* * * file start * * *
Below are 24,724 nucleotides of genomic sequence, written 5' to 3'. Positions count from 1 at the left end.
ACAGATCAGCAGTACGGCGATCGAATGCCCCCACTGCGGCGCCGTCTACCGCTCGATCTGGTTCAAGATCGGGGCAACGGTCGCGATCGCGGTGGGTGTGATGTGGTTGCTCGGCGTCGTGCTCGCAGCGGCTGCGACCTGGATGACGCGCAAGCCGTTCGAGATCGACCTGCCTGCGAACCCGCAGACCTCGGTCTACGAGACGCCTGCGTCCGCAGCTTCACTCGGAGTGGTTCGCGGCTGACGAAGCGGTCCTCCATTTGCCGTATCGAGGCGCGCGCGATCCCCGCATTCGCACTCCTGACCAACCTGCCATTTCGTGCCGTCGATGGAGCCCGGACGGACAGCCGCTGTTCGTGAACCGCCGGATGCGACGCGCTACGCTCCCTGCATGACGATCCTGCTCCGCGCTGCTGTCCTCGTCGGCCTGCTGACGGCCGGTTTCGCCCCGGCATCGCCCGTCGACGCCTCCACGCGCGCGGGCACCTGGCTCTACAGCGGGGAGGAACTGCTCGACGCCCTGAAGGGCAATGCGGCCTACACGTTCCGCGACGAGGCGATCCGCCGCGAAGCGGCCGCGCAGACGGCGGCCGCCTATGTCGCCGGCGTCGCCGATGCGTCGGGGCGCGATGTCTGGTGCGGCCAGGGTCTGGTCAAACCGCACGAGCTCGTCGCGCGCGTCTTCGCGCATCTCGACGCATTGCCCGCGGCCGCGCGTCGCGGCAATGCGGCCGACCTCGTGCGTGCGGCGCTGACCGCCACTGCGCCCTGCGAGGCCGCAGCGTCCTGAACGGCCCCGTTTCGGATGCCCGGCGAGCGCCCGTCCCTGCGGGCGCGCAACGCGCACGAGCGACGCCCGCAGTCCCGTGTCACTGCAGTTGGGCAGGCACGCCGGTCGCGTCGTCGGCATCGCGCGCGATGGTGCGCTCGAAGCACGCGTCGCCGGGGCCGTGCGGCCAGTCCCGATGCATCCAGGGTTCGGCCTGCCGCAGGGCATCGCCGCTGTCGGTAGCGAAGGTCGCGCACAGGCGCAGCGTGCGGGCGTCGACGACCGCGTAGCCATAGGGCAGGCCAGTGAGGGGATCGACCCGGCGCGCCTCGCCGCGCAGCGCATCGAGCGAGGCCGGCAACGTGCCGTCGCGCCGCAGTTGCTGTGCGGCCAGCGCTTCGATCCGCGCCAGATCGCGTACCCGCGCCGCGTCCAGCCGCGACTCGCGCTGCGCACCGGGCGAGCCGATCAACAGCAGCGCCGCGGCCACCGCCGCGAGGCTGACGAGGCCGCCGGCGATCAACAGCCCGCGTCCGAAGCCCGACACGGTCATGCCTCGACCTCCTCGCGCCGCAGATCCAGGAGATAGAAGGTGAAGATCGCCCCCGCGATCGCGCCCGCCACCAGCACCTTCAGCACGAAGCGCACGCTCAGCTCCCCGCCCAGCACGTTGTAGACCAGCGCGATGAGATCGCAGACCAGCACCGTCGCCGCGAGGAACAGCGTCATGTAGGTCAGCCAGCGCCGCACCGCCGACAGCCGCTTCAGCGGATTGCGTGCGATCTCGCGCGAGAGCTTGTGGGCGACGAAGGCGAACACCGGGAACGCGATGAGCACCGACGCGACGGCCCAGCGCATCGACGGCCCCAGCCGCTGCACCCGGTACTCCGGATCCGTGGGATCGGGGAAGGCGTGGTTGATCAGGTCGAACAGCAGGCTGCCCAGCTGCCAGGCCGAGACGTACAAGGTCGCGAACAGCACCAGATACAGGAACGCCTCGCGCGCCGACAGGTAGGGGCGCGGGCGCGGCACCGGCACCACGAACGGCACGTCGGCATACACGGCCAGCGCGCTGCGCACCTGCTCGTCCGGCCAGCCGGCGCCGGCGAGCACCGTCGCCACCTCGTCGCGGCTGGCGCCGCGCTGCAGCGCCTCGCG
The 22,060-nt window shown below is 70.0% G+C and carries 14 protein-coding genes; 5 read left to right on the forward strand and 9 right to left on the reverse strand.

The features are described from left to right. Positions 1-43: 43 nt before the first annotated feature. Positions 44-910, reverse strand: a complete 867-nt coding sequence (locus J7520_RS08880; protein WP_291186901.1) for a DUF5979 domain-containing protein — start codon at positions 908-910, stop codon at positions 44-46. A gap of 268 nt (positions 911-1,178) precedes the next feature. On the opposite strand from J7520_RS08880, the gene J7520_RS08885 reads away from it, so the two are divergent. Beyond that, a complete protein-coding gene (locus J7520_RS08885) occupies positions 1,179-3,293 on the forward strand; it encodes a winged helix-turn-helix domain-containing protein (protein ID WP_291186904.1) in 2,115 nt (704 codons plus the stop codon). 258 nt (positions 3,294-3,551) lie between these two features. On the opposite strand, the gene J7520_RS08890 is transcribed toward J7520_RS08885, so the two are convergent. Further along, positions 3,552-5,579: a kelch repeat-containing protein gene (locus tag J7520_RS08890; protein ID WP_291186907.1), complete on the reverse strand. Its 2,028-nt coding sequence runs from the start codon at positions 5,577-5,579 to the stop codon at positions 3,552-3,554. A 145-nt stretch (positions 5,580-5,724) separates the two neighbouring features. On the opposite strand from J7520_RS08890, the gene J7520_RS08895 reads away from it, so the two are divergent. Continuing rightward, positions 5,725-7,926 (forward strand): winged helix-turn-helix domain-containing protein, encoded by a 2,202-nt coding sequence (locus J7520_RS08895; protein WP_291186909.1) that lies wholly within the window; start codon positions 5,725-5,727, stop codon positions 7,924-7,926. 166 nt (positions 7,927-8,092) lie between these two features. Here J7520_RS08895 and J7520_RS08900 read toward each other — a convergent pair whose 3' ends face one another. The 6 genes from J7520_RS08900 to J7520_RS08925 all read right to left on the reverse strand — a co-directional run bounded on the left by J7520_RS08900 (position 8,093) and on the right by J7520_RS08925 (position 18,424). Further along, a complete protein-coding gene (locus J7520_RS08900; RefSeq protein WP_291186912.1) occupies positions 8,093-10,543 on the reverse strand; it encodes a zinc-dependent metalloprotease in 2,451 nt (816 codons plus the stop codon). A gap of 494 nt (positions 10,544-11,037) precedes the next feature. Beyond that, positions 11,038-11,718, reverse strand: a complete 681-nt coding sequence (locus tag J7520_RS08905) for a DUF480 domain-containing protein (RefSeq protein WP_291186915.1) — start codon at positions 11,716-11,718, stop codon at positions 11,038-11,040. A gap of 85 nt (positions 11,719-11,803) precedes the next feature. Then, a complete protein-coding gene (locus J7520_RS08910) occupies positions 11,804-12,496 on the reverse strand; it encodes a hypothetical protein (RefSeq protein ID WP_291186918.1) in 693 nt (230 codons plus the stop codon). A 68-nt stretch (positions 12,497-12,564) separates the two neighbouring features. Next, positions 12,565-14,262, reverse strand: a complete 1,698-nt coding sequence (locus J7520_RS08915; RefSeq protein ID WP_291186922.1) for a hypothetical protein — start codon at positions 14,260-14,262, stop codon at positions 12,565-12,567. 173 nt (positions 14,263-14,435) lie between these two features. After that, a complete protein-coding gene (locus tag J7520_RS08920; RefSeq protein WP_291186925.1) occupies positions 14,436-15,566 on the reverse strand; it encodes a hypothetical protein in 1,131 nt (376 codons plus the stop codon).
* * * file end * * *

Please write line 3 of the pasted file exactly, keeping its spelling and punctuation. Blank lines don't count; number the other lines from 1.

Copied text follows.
The 22,060-nt window shown below is 70.0% G+C and carries 14 protein-coding genes; 5 read left to right on the forward strand and 9 right to left on the reverse strand.